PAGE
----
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Opsview's Python Project Structure
One of the development challenges when building a microservices architecture is managing the project code structure for a variety of interconnected services. With a language such as Python, it is not obvious how large projects should achieve this, especially since many Python projects have a single root package.
At Opsview, we have created a structure that provides a "place for everything" and the flexibility to work efficiently both for development and production builds.
Some of the criteria are as follows:
- Multiple services, provided by multiple packages
- Namespaced structure
- Implementation patterns
- Resource abstraction
- Virtual environments
- Flexible YAML configuration
Multiple services, provided by multiple packages
This is the essence of a flexible, microservices installation. Using the concept of a service per package, we can build and deploy a system of any size. Packages allow dependency resolution between local services. Meta-packages allow pre-defined units or roles for collectors and then combined with a deployment tool such as Chef/Puppet/Ansible etc, we can create our monitoring infrastructure at scale.
With a large Python codebase, careful namespacing is crucial in order to maintain order throughout the code. The implementation is fairly straightforward in Python using packages, libraries, modules and classes (even if the actual nomenclature isn't). However, Python also has the ability to merge packages together, which means that branches within a namespace hierarchy can be provided by different components when they are imported. We make use of this feature to provide a shared set of modules for use within each service that all fit in the common namespace tree.
Where possible, we attempt to identify common patterns and then provide a common abstraction that can be used within individual services. For example, we may want to have a managed pool of auto-restarting child processes for isolation and resilience purposes. This pattern can be captured in code through a simple interface and included in a shared library of modules.
The end result is a number of services, sharing a similar structure and with minimal boiler-plate code. This improves the readability and maintainability of the service.
Python has a very large ecosystem when it comes to third-party modules and a good slice of time can be spent choosing the best module to interface with a particular external resource. Sometimes, later down the line, a problem arises which means that the chosen module is no longer suitable and another has to be used in its place.
Additionally, we might want to switch out the resource provider itself to a different product (e.g. changing one type of NoSQL database to another). To cope with this, we use the abstract-factory software pattern to provide an abstract view of each resource, allowing us to switch module or resource purely via configuration.
Although in theory each service may have a different set of dependencies, in practice, most of the dependencies are common across services, which means we can test and ship a Python package with a pre-configured fixed set of third-party modules.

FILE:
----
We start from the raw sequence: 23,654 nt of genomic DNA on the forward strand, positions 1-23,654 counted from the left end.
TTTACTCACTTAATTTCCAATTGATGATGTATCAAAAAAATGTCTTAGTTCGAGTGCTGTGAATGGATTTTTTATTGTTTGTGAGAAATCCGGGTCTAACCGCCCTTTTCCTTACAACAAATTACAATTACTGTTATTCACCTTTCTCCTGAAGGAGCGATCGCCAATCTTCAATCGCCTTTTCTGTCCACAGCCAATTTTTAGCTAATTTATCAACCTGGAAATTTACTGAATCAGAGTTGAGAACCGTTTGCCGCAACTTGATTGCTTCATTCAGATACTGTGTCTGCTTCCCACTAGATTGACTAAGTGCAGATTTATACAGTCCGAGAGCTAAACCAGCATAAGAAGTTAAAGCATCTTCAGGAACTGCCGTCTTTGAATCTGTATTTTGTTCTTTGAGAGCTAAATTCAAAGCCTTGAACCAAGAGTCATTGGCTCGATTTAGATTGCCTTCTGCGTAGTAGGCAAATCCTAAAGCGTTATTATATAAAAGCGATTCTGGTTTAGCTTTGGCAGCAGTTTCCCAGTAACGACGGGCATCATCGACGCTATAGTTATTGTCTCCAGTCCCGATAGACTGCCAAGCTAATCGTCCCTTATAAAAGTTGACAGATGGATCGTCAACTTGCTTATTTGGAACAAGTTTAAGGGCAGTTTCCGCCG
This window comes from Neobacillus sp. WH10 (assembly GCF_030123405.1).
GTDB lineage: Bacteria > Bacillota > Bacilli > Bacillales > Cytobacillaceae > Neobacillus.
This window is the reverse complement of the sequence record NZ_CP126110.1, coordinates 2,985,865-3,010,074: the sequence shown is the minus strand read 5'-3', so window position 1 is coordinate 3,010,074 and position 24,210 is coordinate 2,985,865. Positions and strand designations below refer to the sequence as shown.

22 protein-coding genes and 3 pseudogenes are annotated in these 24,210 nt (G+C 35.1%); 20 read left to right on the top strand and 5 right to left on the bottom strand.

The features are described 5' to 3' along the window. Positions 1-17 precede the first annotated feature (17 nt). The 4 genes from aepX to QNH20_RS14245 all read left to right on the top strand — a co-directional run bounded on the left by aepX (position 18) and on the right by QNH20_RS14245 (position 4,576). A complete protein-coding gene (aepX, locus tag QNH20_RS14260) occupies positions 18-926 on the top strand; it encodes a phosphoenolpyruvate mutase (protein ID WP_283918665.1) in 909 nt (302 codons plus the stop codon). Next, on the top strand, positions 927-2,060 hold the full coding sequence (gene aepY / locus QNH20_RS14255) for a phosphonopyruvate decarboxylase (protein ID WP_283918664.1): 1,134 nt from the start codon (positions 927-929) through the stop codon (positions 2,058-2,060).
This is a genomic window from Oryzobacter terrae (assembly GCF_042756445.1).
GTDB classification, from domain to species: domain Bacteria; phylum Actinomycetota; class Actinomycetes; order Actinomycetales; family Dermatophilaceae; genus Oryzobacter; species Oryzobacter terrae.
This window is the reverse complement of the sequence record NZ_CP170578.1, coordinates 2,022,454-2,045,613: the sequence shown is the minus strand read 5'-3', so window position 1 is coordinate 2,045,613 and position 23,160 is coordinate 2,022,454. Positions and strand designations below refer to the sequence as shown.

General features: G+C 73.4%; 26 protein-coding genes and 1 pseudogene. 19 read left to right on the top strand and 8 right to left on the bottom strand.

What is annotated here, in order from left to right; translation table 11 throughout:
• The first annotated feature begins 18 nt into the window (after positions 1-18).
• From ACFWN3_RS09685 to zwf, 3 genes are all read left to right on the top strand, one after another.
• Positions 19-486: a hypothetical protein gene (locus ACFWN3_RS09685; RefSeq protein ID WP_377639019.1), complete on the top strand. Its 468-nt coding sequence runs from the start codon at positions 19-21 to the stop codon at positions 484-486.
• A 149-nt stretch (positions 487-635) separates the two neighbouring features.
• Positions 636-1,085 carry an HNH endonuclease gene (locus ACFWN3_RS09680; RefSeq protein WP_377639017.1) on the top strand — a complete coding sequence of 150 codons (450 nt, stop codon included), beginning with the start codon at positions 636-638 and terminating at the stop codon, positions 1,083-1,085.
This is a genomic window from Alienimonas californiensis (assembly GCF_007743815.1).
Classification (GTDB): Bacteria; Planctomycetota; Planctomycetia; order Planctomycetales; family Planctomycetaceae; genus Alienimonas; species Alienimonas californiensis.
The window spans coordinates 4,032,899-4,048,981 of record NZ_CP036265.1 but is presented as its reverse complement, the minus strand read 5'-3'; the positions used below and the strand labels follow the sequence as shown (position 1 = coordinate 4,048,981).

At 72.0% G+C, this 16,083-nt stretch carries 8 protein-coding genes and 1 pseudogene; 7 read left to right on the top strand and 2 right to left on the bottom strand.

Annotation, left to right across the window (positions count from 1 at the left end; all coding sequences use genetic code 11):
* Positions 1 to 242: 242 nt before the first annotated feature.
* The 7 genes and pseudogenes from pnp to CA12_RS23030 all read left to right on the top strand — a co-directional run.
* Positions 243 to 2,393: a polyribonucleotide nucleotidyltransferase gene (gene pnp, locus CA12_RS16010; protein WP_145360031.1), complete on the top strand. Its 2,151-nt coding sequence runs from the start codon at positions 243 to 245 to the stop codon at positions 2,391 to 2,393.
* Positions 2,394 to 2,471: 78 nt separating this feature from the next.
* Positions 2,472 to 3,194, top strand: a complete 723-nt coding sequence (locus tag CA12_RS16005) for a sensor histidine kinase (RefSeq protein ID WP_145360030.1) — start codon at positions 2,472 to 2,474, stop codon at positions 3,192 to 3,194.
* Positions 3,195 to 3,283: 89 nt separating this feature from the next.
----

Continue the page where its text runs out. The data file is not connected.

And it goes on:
However, with a large number of services, it is possible that a feature/performance/fix update may involve utilizing a newer version of a specific module. Therefore, we would also like the flexibility to ship an update to service, but without affecting other services (until such time as the updated module can be fully tested across the board).
One of the ways to achieve this flexibility in Python is to use virtual environments. At Opsview, we use these both for development and production deployments. This means that we can ship the main Python package with the set of well-tested modules, but then update specific ones on a per-service basis, if required.
Flexible YAML configuration
With a microservices architecture, configuration is crucial to ensure all components can talk to each other. Although starting with simple text-file configuration, we quickly discovered that using YAML for configuration files gave us the hierarchy and flexibility we needed for configuration. This is also easier to read, understand and modify correctly than a flat series of interconnected sections in a standard text file. We also merge a series of configuration files together, which allows the user to concentrate on the basic configuration (e.g. component and services interconnection) without worrying about advanced tuning.
There's a fair amount of discussion regarding the use of object-oriented programming practices, especially in regard to dynamic languages like Python. But at Opsview, we have found that a certain level of object-orientation has helped keep structure within the projects, readability through model abstraction and additional namespacing for coding assistance. As projects get larger, it is very important to ensure that the correct abstractions are chosen and frequently refactored as model usage become clearer.
Constructing a full software architecture is never an easy task, but Python has provided us with clear and concise modelling of our domain, flexibility of implementation, as well as speedy development and debugging. It has been quite a challenge to get to the point we are now, but we feel confident that we have a language tool-set capable of achieving the stringent criteria required by Opsview products.
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